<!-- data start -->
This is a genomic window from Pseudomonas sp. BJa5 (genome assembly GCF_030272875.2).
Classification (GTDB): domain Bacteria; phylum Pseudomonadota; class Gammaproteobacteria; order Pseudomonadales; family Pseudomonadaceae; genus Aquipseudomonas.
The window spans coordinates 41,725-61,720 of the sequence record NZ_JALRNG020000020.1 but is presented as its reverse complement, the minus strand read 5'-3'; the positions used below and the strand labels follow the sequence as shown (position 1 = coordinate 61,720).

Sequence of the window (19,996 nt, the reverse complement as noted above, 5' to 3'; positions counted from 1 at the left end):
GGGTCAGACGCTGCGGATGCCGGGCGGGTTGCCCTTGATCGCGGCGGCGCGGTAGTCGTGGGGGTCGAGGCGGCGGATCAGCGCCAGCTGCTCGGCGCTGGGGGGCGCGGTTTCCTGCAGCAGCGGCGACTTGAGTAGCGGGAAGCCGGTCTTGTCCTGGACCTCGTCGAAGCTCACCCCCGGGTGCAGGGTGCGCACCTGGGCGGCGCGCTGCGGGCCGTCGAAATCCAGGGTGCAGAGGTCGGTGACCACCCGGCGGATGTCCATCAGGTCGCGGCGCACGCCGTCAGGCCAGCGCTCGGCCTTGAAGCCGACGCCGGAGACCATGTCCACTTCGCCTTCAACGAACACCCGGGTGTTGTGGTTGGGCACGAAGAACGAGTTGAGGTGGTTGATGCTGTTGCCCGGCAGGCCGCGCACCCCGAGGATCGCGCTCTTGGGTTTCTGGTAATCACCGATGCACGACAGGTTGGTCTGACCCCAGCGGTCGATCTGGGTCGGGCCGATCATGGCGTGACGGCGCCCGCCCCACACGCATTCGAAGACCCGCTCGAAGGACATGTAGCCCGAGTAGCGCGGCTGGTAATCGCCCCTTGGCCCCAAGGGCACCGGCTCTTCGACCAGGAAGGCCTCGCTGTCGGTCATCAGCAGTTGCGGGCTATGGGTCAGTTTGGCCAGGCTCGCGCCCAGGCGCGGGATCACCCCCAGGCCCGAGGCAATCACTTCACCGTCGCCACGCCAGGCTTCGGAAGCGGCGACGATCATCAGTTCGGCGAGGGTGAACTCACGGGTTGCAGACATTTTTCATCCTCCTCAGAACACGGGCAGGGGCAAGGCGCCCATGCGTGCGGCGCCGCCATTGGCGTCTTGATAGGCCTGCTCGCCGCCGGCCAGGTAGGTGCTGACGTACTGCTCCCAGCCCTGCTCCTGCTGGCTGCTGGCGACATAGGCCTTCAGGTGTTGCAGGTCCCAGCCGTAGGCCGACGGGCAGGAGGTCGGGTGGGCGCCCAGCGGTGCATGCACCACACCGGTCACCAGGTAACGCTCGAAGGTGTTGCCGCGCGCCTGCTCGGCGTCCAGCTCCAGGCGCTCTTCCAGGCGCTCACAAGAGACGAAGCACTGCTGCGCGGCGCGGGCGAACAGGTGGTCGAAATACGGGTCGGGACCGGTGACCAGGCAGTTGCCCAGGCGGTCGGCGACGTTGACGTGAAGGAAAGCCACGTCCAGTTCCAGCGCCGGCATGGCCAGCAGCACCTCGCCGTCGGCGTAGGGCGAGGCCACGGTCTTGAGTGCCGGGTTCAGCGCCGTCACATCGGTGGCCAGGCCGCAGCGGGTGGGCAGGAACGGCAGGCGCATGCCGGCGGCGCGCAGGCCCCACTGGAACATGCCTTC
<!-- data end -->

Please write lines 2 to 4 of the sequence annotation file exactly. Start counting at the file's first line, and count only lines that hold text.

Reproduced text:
Classification (GTDB): domain Bacteria; phylum Pseudomonadota; class Gammaproteobacteria; order Pseudomonadales; family Pseudomonadaceae; genus Aquipseudomonas.
The window spans coordinates 41,725-61,720 of the sequence record NZ_JALRNG020000020.1 but is presented as its reverse complement, the minus strand read 5'-3'; the positions used below and the strand labels follow the sequence as shown (position 1 = coordinate 61,720).

Sequence of the window (19,996 nt, the reverse complement as noted above, 5' to 3'; positions counted from 1 at the left end):